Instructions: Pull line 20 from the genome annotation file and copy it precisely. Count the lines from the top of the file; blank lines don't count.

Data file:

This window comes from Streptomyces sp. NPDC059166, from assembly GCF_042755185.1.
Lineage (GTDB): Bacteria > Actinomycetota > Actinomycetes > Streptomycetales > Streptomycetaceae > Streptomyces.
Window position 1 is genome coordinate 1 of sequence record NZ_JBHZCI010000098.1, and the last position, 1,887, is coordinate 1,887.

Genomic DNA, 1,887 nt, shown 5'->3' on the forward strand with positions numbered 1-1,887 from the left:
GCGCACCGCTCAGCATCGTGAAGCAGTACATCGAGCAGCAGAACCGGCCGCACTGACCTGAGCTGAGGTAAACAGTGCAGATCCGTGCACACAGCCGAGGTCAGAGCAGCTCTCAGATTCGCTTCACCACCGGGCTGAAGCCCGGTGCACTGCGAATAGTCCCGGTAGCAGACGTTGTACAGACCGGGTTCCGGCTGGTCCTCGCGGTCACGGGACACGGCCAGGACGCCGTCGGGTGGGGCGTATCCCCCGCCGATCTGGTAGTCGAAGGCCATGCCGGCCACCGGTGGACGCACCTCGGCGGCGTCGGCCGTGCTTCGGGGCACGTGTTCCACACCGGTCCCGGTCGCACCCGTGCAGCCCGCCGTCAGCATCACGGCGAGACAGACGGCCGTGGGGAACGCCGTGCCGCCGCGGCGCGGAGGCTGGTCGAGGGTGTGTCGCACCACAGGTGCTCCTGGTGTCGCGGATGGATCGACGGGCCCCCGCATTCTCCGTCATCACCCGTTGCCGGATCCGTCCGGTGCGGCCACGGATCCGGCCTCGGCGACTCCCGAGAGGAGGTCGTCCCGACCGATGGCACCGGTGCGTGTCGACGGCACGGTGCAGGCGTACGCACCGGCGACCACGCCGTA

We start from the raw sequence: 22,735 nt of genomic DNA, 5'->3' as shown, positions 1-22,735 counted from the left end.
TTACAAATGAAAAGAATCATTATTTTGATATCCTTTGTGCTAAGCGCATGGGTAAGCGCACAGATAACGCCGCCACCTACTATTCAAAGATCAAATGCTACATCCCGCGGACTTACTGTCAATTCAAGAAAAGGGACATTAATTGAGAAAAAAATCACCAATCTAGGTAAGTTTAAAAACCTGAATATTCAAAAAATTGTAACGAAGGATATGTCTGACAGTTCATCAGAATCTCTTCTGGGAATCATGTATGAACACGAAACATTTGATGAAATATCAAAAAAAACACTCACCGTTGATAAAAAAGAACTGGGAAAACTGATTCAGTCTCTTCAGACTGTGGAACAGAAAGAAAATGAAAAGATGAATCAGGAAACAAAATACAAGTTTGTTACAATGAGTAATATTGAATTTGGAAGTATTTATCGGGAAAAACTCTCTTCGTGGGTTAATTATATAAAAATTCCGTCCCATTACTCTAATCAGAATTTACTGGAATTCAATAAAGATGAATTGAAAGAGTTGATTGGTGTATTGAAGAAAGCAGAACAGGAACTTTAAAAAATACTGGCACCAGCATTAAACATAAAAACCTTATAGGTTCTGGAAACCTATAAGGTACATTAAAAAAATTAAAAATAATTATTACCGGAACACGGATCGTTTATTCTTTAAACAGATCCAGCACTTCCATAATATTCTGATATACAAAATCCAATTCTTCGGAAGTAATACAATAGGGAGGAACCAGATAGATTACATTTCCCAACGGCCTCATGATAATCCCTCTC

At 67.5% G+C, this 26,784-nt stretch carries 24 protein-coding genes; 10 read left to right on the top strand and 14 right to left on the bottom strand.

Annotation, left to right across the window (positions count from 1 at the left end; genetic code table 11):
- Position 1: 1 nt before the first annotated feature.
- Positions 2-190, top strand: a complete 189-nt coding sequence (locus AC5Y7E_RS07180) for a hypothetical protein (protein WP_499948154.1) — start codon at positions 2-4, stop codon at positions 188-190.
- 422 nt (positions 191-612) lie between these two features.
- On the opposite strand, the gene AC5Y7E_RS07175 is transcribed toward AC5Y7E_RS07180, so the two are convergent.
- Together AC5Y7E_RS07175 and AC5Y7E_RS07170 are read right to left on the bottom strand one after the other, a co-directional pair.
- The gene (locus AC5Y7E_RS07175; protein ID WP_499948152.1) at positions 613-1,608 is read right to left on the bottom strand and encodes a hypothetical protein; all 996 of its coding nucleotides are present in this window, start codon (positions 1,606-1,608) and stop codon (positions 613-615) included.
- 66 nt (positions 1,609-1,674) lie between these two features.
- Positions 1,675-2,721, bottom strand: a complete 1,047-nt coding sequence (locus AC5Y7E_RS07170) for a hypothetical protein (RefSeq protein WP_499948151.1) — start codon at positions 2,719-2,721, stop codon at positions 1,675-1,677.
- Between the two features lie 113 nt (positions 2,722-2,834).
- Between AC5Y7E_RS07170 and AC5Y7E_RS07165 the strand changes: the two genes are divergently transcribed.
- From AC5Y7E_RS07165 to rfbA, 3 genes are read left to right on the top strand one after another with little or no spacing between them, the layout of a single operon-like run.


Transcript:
- From AC5Y7E_RS07165 to rfbA, 3 genes are read left to right on the top strand one after another with little or no spacing between them, the layout of a single operon-like run.